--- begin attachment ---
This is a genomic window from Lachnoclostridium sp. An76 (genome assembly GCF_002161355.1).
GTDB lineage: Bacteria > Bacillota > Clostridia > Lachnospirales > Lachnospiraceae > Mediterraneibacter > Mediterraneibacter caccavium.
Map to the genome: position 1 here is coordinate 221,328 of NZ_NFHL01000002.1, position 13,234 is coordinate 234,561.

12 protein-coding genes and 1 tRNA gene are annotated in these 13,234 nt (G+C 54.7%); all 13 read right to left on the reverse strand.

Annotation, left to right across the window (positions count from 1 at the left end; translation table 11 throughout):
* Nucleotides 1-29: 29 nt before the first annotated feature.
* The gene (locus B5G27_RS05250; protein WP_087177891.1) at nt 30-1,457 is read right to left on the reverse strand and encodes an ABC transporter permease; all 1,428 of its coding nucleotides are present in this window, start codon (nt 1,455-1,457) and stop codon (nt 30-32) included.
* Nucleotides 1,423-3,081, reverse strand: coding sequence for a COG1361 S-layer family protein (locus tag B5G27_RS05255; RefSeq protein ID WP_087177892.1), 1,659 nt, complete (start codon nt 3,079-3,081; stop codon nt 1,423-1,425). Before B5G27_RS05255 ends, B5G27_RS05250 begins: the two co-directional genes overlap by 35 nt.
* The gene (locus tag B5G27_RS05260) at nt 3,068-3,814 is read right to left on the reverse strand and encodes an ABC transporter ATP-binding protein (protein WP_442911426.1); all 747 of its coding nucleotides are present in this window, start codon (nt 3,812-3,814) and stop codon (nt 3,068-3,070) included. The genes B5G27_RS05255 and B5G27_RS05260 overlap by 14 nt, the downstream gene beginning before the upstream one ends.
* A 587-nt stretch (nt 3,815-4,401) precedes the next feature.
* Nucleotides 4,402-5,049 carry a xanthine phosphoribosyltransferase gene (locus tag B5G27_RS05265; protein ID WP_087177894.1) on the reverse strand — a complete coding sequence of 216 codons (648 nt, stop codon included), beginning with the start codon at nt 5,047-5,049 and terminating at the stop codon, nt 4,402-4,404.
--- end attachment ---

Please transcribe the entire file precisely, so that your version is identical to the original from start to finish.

This is a genomic window from Lachnoclostridium sp. An76 (genome assembly GCF_002161355.1).
GTDB lineage: Bacteria > Bacillota > Clostridia > Lachnospirales > Lachnospiraceae > Mediterraneibacter > Mediterraneibacter caccavium.
Map to the genome: position 1 here is coordinate 221,328 of NZ_NFHL01000002.1, position 13,234 is coordinate 234,561.

12 protein-coding genes and 1 tRNA gene are annotated in these 13,234 nt (G+C 54.7%); all 13 read right to left on the reverse strand.

Annotation, left to right across the window (positions count from 1 at the left end; translation table 11 throughout):
* Nucleotides 1-29: 29 nt before the first annotated feature.
* The gene (locus B5G27_RS05250; protein WP_087177891.1) at nt 30-1,457 is read right to left on the reverse strand and encodes an ABC transporter permease; all 1,428 of its coding nucleotides are present in this window, start codon (nt 1,455-1,457) and stop codon (nt 30-32) included.
* Nucleotides 1,423-3,081, reverse strand: coding sequence for a COG1361 S-layer family protein (locus tag B5G27_RS05255; RefSeq protein ID WP_087177892.1), 1,659 nt, complete (start codon nt 3,079-3,081; stop codon nt 1,423-1,425). Before B5G27_RS05255 ends, B5G27_RS05250 begins: the two co-directional genes overlap by 35 nt.
* The gene (locus tag B5G27_RS05260) at nt 3,068-3,814 is read right to left on the reverse strand and encodes an ABC transporter ATP-binding protein (protein WP_442911426.1); all 747 of its coding nucleotides are present in this window, start codon (nt 3,812-3,814) and stop codon (nt 3,068-3,070) included. The genes B5G27_RS05255 and B5G27_RS05260 overlap by 14 nt, the downstream gene beginning before the upstream one ends.
* A 587-nt stretch (nt 3,815-4,401) precedes the next feature.
* Nucleotides 4,402-5,049 carry a xanthine phosphoribosyltransferase gene (locus tag B5G27_RS05265; protein ID WP_087177894.1) on the reverse strand — a complete coding sequence of 216 codons (648 nt, stop codon included), beginning with the start codon at nt 5,047-5,049 and terminating at the stop codon, nt 4,402-4,404.